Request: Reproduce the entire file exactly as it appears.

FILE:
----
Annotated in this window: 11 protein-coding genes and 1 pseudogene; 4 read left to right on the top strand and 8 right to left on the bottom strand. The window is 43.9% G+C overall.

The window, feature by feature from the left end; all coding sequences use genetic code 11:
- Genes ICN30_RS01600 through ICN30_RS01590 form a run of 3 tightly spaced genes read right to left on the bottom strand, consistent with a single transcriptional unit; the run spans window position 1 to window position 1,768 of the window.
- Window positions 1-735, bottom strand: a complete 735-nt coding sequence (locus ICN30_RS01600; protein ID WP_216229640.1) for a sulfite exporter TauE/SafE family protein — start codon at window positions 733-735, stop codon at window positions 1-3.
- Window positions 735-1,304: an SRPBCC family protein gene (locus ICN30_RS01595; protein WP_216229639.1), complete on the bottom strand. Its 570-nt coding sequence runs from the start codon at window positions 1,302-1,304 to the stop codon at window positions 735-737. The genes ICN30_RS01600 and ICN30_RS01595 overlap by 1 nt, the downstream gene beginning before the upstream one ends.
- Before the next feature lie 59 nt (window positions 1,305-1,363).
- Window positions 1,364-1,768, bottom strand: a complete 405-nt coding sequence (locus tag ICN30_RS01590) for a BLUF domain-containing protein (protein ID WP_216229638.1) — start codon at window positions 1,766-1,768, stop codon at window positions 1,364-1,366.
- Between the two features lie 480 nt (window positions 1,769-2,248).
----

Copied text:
Annotated in this window: 11 protein-coding genes and 1 pseudogene; 4 read left to right on the top strand and 8 right to left on the bottom strand. The window is 43.9% G+C overall.

The window, feature by feature from the left end; all coding sequences use genetic code 11:
- Genes ICN30_RS01600 through ICN30_RS01590 form a run of 3 tightly spaced genes read right to left on the bottom strand, consistent with a single transcriptional unit; the run spans window position 1 to window position 1,768 of the window.
- Window positions 1-735, bottom strand: a complete 735-nt coding sequence (locus ICN30_RS01600; protein ID WP_216229640.1) for a sulfite exporter TauE/SafE family protein — start codon at window positions 733-735, stop codon at window positions 1-3.
- Window positions 735-1,304: an SRPBCC family protein gene (locus ICN30_RS01595; protein WP_216229639.1), complete on the bottom strand. Its 570-nt coding sequence runs from the start codon at window positions 1,302-1,304 to the stop codon at window positions 735-737. The genes ICN30_RS01600 and ICN30_RS01595 overlap by 1 nt, the downstream gene beginning before the upstream one ends.
- Before the next feature lie 59 nt (window positions 1,305-1,363).
- Window positions 1,364-1,768, bottom strand: a complete 405-nt coding sequence (locus tag ICN30_RS01590) for a BLUF domain-containing protein (protein ID WP_216229638.1) — start codon at window positions 1,766-1,768, stop codon at window positions 1,364-1,366.
- Between the two features lie 480 nt (window positions 1,769-2,248).